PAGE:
The Android Lifecycle cheat sheet — part II: Multiple activities
In this series:
* Part I: Activities — single activity lifecycle
* Part II: Multiple activities — navigation and back stack (this post)
* Part III: Fragments — activity and fragment lifecycle
* Part IV: ViewModels, Translucent Activities and Launch Modes
The diagrams are also available as a cheat sheet in PDF format for quick reference.
Note that, when showing lifecycles for multiple components (activities, fragments, etc) in a diagram, grouped events that appear side by side run in parallel. The execution focus can switch from one parallel group of events to another at any time, so the order of calls among parallel groups of events is not guaranteed. However, order inside a group is guaranteed.
The following scenarios don’t apply to activities and tasks that have a custom launch mode or task affinity defined. For more information, see Tasks And Back Stack on the Android developer website.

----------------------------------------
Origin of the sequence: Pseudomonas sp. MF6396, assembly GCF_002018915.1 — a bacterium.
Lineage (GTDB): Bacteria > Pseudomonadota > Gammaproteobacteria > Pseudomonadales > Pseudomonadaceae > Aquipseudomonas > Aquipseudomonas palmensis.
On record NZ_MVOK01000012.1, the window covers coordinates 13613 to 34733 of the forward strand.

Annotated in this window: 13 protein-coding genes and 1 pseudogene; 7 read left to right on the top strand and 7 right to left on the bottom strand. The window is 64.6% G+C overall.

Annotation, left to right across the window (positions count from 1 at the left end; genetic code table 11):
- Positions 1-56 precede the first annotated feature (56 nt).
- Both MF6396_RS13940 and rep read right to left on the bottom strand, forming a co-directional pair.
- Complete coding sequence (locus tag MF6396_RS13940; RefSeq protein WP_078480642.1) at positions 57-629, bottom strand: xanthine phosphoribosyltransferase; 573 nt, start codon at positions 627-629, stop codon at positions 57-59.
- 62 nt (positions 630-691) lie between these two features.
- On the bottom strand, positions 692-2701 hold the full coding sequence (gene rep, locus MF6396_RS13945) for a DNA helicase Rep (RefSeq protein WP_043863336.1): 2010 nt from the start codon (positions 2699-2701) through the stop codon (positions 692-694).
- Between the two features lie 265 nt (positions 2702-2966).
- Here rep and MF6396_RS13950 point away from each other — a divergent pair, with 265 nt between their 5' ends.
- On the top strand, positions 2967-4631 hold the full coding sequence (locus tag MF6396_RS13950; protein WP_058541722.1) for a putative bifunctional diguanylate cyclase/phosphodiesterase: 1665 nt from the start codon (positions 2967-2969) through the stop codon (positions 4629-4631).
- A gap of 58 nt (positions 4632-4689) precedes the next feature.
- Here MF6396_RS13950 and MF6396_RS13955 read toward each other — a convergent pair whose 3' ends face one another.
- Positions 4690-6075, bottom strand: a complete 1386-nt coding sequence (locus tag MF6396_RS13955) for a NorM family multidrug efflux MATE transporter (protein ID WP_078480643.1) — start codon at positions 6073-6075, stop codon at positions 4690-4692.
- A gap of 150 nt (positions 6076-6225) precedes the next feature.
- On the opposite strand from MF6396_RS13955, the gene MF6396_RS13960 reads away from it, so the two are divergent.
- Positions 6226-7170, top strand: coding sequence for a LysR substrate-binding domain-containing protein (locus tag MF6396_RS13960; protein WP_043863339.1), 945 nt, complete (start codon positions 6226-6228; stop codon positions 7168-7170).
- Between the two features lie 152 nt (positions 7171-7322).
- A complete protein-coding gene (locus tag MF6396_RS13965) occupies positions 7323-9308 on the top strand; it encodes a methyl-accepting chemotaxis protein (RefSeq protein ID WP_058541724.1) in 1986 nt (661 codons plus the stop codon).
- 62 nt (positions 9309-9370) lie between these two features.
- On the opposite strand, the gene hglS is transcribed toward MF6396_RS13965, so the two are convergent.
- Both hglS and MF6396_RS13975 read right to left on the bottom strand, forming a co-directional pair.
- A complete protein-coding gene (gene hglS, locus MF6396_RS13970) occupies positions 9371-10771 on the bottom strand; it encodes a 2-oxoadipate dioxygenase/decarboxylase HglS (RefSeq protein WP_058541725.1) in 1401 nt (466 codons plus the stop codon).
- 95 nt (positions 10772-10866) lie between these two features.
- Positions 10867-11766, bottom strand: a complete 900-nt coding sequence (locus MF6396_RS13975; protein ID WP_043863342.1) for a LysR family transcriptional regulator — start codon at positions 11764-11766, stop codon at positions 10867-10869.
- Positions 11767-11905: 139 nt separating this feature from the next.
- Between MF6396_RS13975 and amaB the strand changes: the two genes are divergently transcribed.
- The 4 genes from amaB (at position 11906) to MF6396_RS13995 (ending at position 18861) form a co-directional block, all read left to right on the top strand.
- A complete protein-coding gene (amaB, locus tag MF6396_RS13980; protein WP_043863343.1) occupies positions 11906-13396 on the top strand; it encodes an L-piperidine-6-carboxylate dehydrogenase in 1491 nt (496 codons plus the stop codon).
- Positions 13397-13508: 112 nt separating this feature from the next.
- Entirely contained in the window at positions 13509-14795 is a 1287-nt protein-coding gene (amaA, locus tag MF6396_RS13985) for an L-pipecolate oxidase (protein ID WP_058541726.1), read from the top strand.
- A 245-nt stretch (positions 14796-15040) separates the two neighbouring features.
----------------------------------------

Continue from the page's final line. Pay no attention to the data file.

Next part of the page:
Back Stack — Scenario 1: Navigating between activities
In this scenario, when a new activity is started, activity 1 is STOPPED (but not destroyed), similar to a user navigating away (as if “Home” was pressed).
When the Back button is pressed, activity 2 is destroyed and finished.
onSaveInstanceState is called, but
onRestoreInstanceState is not. If there is a configuration change when the second activity is active, the first activity will be destroyed and recreated only when it’s back in focus. That’s why saving an instance of the state is important.
If the system kills the app process to save resources, this is another scenario in which the state needs to be restored.
Back Stack — Scenario 2: Activities in the back stack with configuration changes
Saving state is not only important for the activity in the foreground. All activities in the stack need to restore state after a configuration change to recreate their UI.
Also, the system can kill your app’s process at almost any time so you should be prepared to restore state in any situation.
Back Stack — Scenario 3: App’s process is killed
When the Android operating system needs resources, it kills apps in the background.
Note that the state of the full back stack is saved but, in order to efficiently use resources, activities are only restored when they are recreated.